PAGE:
• Official Website:

4. Kiasma

Kiasma is a museum of contemporary art and is part of the Finnish National Gallery.  The exhibitions in Kiasma change often and you can find everything from the local artists to the world famous painters there.  However, you won’t usually see any traditional paintings in Kiasma.  Its art choice is often more modern and interactive.

The building itself has an unusual shape.  From its enormous windows on the top floor, you can spy on locals enjoying the green area and the skatepark nearby.  Kiasma was built in 1998, and it’s located near several important touristic attractions.  Those who are traveling on a budget should be happy to know that the admission is free on the first Friday of every month.  Try to come here on a weekday since locals love to come here during weekends, making the place much busier and noisier.

  • Address: Mannerheiminaukio 2
  • Time required: 2-3 hours
  • Hours of operation: Tuesday 10:00am – 5:00pm, Wednesday – Friday 10:00am – 8:30pm, Saturday 10:00am – 6:00pm, Sunday 10:00am – 5:00pm
  • Price: 14€, under 18 years-olds free
  • Official Website:

5. Temppeliaukio (The Rock Church)

Majority of Finns are Christians.  Hence you can find numerous churches around the country.  Even if a modern Finn were to go to church about once a year, our cities were built around at least one main temple.  Temppeliaukio Church, or the “Rock Church” as tourists like to call it, is one of the main attractions in Helsinki.  This church was designed by Timo and Tuomo Suomalainen, and it’s hidden inside a giant rock in the heart of Helsinki’s city center.  It’s actually on a walking distance from some of the most popular hotels and tourist attractions.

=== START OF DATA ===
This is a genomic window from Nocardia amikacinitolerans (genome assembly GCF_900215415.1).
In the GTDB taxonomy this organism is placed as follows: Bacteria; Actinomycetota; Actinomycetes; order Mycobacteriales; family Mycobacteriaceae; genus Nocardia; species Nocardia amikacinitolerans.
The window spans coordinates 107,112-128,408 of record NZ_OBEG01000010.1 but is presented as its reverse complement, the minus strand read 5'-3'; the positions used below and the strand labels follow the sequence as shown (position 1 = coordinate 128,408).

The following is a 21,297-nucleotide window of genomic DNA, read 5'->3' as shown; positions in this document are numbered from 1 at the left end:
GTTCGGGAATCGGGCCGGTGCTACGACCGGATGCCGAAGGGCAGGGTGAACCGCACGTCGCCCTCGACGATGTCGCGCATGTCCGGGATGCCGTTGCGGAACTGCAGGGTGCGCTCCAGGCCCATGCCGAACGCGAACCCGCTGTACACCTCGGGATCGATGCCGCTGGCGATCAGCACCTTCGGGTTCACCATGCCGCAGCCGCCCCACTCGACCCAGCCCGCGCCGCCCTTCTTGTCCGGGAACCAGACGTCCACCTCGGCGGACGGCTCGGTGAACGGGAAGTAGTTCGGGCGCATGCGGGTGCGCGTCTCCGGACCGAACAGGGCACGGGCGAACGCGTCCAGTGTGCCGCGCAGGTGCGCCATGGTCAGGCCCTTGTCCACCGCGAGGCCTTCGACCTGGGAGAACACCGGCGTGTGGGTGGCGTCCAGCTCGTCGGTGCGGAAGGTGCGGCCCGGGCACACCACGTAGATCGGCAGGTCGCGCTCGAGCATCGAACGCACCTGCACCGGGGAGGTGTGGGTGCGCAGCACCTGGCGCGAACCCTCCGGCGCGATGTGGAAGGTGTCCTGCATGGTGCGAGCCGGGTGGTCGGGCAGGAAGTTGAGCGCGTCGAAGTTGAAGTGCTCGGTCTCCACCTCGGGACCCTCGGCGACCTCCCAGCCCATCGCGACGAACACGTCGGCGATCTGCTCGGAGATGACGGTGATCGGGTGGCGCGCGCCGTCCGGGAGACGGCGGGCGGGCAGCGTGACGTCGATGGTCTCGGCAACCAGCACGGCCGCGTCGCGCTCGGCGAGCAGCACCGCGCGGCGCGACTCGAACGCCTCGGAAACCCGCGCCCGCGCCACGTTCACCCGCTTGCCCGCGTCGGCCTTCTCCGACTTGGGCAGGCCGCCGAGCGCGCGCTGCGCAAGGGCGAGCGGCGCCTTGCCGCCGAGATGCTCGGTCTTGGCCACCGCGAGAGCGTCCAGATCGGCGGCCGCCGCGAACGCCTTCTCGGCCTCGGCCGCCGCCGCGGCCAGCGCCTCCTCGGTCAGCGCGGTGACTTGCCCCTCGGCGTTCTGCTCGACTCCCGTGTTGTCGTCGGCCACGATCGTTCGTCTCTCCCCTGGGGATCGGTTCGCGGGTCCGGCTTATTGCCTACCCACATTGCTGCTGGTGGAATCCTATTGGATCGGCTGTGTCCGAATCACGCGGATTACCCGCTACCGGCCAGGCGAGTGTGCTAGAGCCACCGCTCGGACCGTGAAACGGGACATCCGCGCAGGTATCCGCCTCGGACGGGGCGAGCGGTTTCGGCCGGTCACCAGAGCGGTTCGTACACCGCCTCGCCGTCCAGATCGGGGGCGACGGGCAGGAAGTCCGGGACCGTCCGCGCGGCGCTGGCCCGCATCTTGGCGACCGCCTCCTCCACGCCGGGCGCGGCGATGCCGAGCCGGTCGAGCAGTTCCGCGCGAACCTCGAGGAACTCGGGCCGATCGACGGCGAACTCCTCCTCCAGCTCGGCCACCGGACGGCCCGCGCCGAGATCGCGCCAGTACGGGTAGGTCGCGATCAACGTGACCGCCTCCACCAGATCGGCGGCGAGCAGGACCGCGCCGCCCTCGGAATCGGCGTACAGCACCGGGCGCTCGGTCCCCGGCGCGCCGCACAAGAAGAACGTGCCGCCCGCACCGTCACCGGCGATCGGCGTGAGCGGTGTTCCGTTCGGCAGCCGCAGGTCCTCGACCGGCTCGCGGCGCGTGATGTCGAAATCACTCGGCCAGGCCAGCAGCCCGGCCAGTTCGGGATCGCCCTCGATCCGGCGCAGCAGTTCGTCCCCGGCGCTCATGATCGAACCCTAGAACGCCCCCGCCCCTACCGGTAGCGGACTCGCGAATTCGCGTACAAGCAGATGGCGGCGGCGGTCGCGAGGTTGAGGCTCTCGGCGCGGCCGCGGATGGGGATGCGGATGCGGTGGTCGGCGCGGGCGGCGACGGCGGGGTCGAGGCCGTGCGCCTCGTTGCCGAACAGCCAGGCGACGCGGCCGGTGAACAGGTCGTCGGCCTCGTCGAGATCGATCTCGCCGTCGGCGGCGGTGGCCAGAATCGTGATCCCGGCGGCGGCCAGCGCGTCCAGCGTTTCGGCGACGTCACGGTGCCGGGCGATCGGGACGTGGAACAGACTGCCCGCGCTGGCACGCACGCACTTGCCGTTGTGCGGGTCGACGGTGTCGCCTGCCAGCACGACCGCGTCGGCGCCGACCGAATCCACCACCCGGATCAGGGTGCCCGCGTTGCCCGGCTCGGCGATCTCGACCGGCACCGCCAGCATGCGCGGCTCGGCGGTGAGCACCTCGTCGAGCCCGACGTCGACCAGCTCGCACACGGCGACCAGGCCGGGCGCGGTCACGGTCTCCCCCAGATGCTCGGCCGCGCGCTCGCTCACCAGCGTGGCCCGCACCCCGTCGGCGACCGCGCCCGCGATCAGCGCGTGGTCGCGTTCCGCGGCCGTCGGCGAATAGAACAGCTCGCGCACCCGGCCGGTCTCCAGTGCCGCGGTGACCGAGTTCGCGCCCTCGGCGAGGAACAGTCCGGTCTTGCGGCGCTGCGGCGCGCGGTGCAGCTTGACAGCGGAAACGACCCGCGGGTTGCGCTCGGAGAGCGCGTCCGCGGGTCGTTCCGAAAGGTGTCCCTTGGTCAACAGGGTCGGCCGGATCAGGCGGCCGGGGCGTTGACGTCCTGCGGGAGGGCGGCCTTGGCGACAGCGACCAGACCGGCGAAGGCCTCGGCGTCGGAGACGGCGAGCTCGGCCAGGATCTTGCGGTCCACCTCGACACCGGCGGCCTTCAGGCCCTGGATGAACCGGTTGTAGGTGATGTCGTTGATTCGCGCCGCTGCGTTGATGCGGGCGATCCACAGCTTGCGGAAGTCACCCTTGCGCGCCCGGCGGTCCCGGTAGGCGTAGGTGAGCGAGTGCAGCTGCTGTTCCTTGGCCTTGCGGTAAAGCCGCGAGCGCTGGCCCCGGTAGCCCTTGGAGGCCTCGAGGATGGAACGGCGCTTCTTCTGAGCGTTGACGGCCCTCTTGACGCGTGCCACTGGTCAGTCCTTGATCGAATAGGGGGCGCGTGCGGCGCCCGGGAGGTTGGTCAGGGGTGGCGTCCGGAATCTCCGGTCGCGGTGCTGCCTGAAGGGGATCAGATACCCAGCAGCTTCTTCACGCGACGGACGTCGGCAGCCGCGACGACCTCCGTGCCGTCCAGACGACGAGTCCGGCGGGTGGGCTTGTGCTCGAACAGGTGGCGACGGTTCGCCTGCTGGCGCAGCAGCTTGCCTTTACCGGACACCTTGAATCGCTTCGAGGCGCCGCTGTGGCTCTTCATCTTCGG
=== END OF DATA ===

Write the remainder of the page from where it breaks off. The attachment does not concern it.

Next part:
As a church, Temppeliaukio has a mass every Sunday at 10:00am which is a traditional time to conduct it in Finland.  If you don’t want to listen to a ceremony in Finnish, the church also offers shorter prayers every Monday, Tuesday, Thursday, and Friday in English at noon.  Everyone is welcome.  Please note that you have to buy a 3 Euro ticket from their café and that the opening hours change every week.  You should also consider attending a concert in the Temppeliaukio since its interior design, plus its rock walls offer nearly perfect acoustics.

6. SkyWheel Helsinki

The SkyWheel Helsinki is a huge Ferris wheel located in the bay area, right next to Löyly (sight #7).  You can enjoy 360-degree panoramic views of Helsinki’s skyline, as well as its adjacent islands from this 40-meters high revolving wheel.  During evenings the wheel lights up with beautiful colors, and it’s worth seeing even if you don’t have much time or funds to use it.